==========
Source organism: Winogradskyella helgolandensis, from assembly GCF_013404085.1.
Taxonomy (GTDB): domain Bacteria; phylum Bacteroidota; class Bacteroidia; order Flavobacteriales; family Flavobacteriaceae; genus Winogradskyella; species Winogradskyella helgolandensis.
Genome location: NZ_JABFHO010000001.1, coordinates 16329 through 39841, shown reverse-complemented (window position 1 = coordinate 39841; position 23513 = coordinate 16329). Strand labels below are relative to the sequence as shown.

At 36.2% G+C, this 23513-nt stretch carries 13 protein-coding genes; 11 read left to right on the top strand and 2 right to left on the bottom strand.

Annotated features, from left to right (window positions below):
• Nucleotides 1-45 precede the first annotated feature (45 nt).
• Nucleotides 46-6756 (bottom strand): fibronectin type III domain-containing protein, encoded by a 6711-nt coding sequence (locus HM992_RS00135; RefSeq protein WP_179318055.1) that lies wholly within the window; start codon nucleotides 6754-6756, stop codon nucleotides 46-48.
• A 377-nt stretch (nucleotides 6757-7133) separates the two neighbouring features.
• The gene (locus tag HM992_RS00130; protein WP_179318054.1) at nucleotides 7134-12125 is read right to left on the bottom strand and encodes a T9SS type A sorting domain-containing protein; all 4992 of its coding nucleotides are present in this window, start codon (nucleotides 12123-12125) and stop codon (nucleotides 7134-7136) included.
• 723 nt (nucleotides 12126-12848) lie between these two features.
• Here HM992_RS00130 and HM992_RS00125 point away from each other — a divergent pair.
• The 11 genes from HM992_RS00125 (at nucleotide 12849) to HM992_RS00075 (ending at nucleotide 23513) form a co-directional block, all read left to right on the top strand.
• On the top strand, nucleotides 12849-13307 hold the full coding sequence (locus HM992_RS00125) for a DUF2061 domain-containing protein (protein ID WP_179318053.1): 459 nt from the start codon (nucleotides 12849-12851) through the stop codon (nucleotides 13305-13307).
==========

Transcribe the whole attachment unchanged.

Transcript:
Source organism: Winogradskyella helgolandensis, from assembly GCF_013404085.1.
Taxonomy (GTDB): domain Bacteria; phylum Bacteroidota; class Bacteroidia; order Flavobacteriales; family Flavobacteriaceae; genus Winogradskyella; species Winogradskyella helgolandensis.
Genome location: NZ_JABFHO010000001.1, coordinates 16329 through 39841, shown reverse-complemented (window position 1 = coordinate 39841; position 23513 = coordinate 16329). Strand labels below are relative to the sequence as shown.

At 36.2% G+C, this 23513-nt stretch carries 13 protein-coding genes; 11 read left to right on the top strand and 2 right to left on the bottom strand.

Annotated features, from left to right (window positions below):
• Nucleotides 1-45 precede the first annotated feature (45 nt).
• Nucleotides 46-6756 (bottom strand): fibronectin type III domain-containing protein, encoded by a 6711-nt coding sequence (locus HM992_RS00135; RefSeq protein WP_179318055.1) that lies wholly within the window; start codon nucleotides 6754-6756, stop codon nucleotides 46-48.
• A 377-nt stretch (nucleotides 6757-7133) separates the two neighbouring features.
• The gene (locus tag HM992_RS00130; protein WP_179318054.1) at nucleotides 7134-12125 is read right to left on the bottom strand and encodes a T9SS type A sorting domain-containing protein; all 4992 of its coding nucleotides are present in this window, start codon (nucleotides 12123-12125) and stop codon (nucleotides 7134-7136) included.
• 723 nt (nucleotides 12126-12848) lie between these two features.
• Here HM992_RS00130 and HM992_RS00125 point away from each other — a divergent pair.
• The 11 genes from HM992_RS00125 (at nucleotide 12849) to HM992_RS00075 (ending at nucleotide 23513) form a co-directional block, all read left to right on the top strand.
• On the top strand, nucleotides 12849-13307 hold the full coding sequence (locus HM992_RS00125) for a DUF2061 domain-containing protein (protein ID WP_179318053.1): 459 nt from the start codon (nucleotides 12849-12851) through the stop codon (nucleotides 13305-13307).